Food Safety and Informal Markets: Animal Products in Sub-Saharan Africa

Animal products – meat, milk, eggs and fish – are vital components of the diets and livelihoods of people across sub-Saharan Africa. However, these nutritious food products are also the most risky. Most food-borne disease is caused by perishable foods: meat, milk, fish, eggs, fruits and vegetables.

Food borne-disease can be serious. In a minority of cases, it can cause epilepsy, paralysis, kidney failure and death. In addition, the global economic burden of food-borne disease is significant. Annually, food-borne disease is estimated to cost US$78 billion in the United States of America, US$14 billion in China and US$3 billion in Nigeria.

Over 80% of the meat, milk, eggs and fish produced in developing countries is sold in traditional or informal markets. These markets are accessible, sell affordable food and provide market access to small-scale farmers. However, informal markets often lack adequate refrigeration, inspection and control of food-borne disease.

For over a decade, the International Livestock Research Institute (ILRI) and partners have been conducting research on food safety in informal markets to support intensifying livestock production by building capacity for better management of the safety of animal food products.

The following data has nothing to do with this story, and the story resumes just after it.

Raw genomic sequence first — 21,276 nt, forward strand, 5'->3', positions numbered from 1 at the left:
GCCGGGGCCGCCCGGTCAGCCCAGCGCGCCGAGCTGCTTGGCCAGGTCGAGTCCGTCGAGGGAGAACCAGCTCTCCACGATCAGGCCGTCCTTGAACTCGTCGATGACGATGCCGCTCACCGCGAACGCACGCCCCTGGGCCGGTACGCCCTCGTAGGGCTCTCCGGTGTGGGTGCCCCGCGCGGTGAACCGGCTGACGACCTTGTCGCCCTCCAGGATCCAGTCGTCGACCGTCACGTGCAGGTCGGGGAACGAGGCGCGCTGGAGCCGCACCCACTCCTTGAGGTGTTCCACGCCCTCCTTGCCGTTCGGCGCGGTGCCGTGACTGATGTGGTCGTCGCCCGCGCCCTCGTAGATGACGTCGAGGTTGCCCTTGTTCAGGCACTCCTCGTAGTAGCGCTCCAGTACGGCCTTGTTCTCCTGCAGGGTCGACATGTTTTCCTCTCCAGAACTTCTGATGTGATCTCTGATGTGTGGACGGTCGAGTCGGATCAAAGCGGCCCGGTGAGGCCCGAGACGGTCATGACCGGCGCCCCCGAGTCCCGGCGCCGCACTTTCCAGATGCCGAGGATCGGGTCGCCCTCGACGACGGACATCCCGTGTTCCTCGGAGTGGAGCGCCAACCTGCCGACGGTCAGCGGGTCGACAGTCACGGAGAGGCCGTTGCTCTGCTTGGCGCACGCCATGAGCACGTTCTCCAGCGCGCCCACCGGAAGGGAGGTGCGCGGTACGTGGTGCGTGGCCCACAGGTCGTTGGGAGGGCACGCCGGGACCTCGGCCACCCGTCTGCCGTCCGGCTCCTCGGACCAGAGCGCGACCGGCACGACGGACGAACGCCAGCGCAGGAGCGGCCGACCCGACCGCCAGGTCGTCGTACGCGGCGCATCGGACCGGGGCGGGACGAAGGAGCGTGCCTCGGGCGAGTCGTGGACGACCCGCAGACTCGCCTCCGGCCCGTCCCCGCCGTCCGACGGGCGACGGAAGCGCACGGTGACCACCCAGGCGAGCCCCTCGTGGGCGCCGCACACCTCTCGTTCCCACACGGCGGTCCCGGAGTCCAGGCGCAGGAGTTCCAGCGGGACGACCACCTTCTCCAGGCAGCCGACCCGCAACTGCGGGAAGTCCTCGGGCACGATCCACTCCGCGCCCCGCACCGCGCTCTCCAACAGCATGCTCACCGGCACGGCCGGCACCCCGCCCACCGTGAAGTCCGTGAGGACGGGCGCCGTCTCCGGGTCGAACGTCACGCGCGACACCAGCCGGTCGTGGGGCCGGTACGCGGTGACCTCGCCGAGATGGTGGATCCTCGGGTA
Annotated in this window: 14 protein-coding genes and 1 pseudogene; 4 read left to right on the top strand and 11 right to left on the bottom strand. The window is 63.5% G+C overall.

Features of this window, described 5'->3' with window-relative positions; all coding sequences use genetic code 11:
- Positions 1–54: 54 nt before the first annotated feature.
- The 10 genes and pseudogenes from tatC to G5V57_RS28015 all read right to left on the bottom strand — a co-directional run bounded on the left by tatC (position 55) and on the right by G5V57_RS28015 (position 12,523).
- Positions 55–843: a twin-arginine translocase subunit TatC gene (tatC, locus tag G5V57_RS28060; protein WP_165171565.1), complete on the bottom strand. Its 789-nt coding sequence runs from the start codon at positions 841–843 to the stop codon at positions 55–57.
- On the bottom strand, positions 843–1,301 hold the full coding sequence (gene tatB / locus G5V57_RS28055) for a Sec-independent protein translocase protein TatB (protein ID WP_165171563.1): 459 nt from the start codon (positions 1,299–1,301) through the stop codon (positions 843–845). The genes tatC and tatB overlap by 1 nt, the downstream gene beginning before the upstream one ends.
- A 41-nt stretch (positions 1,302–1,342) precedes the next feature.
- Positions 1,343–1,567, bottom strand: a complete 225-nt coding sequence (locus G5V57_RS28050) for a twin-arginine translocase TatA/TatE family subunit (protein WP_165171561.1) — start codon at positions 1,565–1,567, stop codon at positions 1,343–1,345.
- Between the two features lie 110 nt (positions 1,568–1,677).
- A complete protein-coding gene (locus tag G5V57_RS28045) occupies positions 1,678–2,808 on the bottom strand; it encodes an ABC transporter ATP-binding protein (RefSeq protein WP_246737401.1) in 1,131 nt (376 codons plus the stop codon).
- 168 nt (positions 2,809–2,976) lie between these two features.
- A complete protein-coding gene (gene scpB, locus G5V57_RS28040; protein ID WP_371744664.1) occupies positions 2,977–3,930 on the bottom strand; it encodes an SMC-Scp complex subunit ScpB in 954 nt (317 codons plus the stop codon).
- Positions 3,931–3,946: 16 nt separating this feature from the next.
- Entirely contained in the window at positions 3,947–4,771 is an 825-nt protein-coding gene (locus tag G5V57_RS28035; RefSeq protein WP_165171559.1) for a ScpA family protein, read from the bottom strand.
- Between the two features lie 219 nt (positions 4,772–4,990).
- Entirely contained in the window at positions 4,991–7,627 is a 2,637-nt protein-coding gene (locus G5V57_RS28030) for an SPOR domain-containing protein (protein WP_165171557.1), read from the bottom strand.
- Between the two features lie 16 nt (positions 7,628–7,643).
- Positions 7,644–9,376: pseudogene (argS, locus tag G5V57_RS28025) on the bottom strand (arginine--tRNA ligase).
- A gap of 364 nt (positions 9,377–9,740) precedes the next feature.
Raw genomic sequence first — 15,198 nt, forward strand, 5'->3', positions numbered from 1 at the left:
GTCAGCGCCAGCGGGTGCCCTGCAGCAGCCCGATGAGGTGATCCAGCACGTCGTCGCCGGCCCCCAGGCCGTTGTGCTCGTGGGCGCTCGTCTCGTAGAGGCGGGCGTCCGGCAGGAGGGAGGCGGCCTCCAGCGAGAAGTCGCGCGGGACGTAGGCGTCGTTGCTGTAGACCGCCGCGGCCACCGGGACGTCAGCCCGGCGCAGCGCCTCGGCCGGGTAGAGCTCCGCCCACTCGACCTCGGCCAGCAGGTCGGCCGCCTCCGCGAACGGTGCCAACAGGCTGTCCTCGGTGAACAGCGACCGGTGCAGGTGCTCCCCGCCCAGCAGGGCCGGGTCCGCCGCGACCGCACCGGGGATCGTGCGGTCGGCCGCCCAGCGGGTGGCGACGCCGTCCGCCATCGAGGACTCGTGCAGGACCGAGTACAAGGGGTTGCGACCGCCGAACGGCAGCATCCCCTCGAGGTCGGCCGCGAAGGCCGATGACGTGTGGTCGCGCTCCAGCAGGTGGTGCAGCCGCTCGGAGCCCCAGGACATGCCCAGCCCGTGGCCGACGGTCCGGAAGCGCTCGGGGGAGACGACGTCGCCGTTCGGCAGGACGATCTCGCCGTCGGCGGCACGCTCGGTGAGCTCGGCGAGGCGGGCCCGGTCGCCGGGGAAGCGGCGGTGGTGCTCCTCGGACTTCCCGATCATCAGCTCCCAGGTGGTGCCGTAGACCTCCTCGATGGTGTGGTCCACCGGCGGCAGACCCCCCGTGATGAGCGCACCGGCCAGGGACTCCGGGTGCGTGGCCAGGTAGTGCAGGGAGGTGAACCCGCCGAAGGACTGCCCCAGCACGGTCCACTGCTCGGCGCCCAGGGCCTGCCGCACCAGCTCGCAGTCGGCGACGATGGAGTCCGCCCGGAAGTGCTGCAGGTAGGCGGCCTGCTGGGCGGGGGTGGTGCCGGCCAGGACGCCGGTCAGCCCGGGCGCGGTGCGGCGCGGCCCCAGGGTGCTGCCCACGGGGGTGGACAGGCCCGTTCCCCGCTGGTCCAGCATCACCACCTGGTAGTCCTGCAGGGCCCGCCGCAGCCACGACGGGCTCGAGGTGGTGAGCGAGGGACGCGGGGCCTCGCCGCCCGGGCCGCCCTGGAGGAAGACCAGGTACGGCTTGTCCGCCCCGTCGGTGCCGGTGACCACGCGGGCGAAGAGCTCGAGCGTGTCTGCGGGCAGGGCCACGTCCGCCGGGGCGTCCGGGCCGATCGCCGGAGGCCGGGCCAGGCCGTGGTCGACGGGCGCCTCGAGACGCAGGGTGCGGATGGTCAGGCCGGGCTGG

A newly published book launched two weeks ago (27 Jan 2015) at ILRI’s Nairobi headquarters presents a review of food safety in informal markets and 25 case studies of the meat, milk and fish sectors in eight countries in East, West and southern Africa, as part of the Safe Food, Fair Food project.

A key finding from the book is that in low-income countries it is important to distinguish between the potential food-borne hazards (such as harmful bacteria, chemicals and toxins) and the actual risks they are likely to present to consumers.

For example, data from East Africa show that although the raw milk available from street vendors and traditional markets may contain many health hazards, the actual risks to consumers may be negligible due to the common practice of boiling milk before consuming it.